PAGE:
If you take a look at Google’s “Web Store” many Google Chrome apps listed there are basically just quick ways to access web-pages.

For example, the official Google Docs app does what? It opens docs.google.com.

The Hootsuite app? It opens hootsuite.com/dashboard

Etc.

While that may defeat the purpose of an app (shouldn’t it be more than just a bookmark?) there’s an interesting way we can exploit this.

Creating A Custom Chrome Dashboard

When you start up Google Chrome, you have two options:

1. Either you see all your “Most Visited” webpages in the form of thumbnails:

2. Or you see your Google Chrome apps:

UPDATE: Google recently changed its “new tab” page, hiding the apps.

“Users who want to restore the previous design should type “chrome://flags” in the omnibox — minus the quotation marks — locate the “Enable Instant Extended API” setting in the long list, and change it from “Enable” to “Disable.”” - makeuseof

Seeing these big icons on start-up can be an advantage to the often cluttered gallery of mini-screenshots of recently visited webpages.

It’s more focused, clean and enables super-quick access to everyday functions even when your eyes are tired. The big icons also lend themselves to touch-based interfaces.

I’m going to show you now how you can add your own Google Chrome applications to this start-screen.

For the sake of example we are going to be adding a Google Chrome app that launches this blog (see the last icon in the row below):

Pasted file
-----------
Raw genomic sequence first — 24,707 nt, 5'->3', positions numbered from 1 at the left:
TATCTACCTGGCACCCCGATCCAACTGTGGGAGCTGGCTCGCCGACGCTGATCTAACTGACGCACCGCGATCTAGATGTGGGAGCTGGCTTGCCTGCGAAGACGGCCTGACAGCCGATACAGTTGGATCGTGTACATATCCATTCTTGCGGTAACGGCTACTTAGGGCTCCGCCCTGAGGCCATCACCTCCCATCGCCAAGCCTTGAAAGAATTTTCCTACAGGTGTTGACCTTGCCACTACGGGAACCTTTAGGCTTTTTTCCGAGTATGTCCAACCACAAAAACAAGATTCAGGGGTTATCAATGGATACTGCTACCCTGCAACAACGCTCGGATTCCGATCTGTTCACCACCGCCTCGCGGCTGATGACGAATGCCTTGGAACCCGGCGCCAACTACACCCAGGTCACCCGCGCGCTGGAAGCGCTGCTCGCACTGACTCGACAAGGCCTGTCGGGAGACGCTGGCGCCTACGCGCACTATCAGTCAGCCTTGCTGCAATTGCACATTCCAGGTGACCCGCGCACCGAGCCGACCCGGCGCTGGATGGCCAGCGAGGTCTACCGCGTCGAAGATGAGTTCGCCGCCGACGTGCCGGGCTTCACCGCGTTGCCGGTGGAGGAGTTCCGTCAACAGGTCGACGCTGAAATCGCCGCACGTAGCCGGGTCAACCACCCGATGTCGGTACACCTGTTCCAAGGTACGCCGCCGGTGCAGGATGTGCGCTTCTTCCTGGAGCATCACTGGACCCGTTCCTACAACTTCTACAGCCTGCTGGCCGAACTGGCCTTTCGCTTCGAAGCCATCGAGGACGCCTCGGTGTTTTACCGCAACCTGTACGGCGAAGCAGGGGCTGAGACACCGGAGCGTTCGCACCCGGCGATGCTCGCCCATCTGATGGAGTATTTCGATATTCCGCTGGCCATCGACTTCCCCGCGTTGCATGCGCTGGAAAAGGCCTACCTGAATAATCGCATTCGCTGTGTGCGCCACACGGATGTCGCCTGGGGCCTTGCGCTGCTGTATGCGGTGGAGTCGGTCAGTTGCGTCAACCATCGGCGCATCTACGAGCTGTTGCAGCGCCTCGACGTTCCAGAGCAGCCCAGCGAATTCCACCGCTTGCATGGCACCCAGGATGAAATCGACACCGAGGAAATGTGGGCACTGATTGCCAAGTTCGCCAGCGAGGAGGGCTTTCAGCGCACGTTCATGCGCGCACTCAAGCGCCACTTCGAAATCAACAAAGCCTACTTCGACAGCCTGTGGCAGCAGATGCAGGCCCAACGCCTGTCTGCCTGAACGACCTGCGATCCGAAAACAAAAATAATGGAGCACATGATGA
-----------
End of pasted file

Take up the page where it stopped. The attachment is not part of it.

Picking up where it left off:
Again, this is just an example, you could build a Google Chrome app that launches the BBC homepage or whatever site/service you need quick and daily access for.

Here’s how it goes:

Step 1: Building The App

We are going to need two things:

-  A file called manifest.json

-  An icon

The first thing we’re going to do is

1. Create a new folder somewhere (name and location are not important)

2. Find an icon somewhere. You can use a site like findicons.com. A good size is 128 by 128 pixels. Download the icon and put it in your folder. Rename the file, for our example, let’s just call it “icon.png” 

3. Create a new text-file and paste the following code inside it:

{
"name": "NAME OF YOUR APP HERE",
"version": "1",
"manifest_version": 2,
"icons": { "128": "icon.png" },
"app": {
"urls": [
"http://PUT-THE-URL-OF-YOUR-WEBSITE-HERE"
],
"launch": {
"web_url": "http://PUT-THE-URL-OF-YOUR-WEBSITE-HERE"
}
}
}

4. Change the red parts to whatever you need. If you’d want to build a Chrome app that launches the BBC homepage, you could write BBC launcher under “name” and put “http://bbc.co.uk” under “url”s and “web_url”. In our example case we would write:

{
"name": "Launch Blog",
"version": "1",
"manifest_version": 2,
"icons": { "128": "icon.png" },
"app": {
"urls": [
"http://learnoutlive.com/blog"
],
"launch": {
"web_url": "http://learnoutlive.com/blog"
}
}
}

4. Save this text-file in your folder under the name manifest.json

 Step 2: Installing And Activating Your Custom Google Chrome App

Now, click on the Wrench icon in Google Chrome and go to Tools -> Extensions:

On the next screen, click on “Developer Mode” and then on “Load Unpacked Extensions”:

Simply select the folder you created above and hit OK.

Your new Google Chrome app is now installed and ready to use.

That was easy, wasn’t it?

Here’s an example of apps I created.

To give you a few ideas, one of these apps is a direct link to adding a new article, another one launches this blog and the third opens up the Kindle Indie-Publishing Dashboard.

Note: The above process is for creating apps for private use only. If you want to submit apps to the Webstore, please look here.

I hope you’ve found this little tutorial helpful and it will make your day-to-day business more productive and/or pleasant.

Have a nice day!

-

img: first screenshot of “most visited” via lifehacker